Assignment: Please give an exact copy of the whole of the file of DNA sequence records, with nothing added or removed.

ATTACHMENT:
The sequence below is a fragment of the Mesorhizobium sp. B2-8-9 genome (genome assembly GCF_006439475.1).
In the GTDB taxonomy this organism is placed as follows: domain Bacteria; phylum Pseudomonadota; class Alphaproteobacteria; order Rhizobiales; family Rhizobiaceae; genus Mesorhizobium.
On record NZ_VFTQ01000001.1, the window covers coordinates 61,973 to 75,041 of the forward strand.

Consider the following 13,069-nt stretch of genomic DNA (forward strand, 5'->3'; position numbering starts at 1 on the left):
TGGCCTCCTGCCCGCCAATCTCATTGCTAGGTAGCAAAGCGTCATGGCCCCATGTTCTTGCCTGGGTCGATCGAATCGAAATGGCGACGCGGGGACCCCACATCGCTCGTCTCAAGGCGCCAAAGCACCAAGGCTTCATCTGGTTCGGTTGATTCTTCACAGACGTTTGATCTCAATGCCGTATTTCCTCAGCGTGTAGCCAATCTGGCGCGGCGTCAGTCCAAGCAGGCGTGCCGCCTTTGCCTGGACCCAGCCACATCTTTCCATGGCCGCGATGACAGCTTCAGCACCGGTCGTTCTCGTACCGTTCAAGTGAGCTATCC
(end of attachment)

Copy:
The sequence below is a fragment of the Mesorhizobium sp. B2-8-9 genome (genome assembly GCF_006439475.1).
In the GTDB taxonomy this organism is placed as follows: domain Bacteria; phylum Pseudomonadota; class Alphaproteobacteria; order Rhizobiales; family Rhizobiaceae; genus Mesorhizobium.
On record NZ_VFTQ01000001.1, the window covers coordinates 61,973 to 75,041 of the forward strand.

Consider the following 13,069-nt stretch of genomic DNA (forward strand, 5'->3'; position numbering starts at 1 on the left):
TGGCCTCCTGCCCGCCAATCTCATTGCTAGGTAGCAAAGCGTCATGGCCCCATGTTCTTGCCTGGGTCGATCGAATCGAAATGGCGACGCGGGGACCCCACATCGCTCGTCTCAAGGCGCCAAAGCACCAAGGCTTCATCTGGTTCGGTTGATTCTTCACAGACGTTTGATCTCAATGCCGTATTTCCTCAGCGTGTAGCCAATCTGGCGCGGCGTCAGTCCAAGCAGGCGTGCCGCCTTTGCCTGGACCCAGCCACATCTTTCCATGGCCGCGATGACAGCTTCAGCACCGGTCGTTCTCGTACCGTTCAAGTGAGCTATCC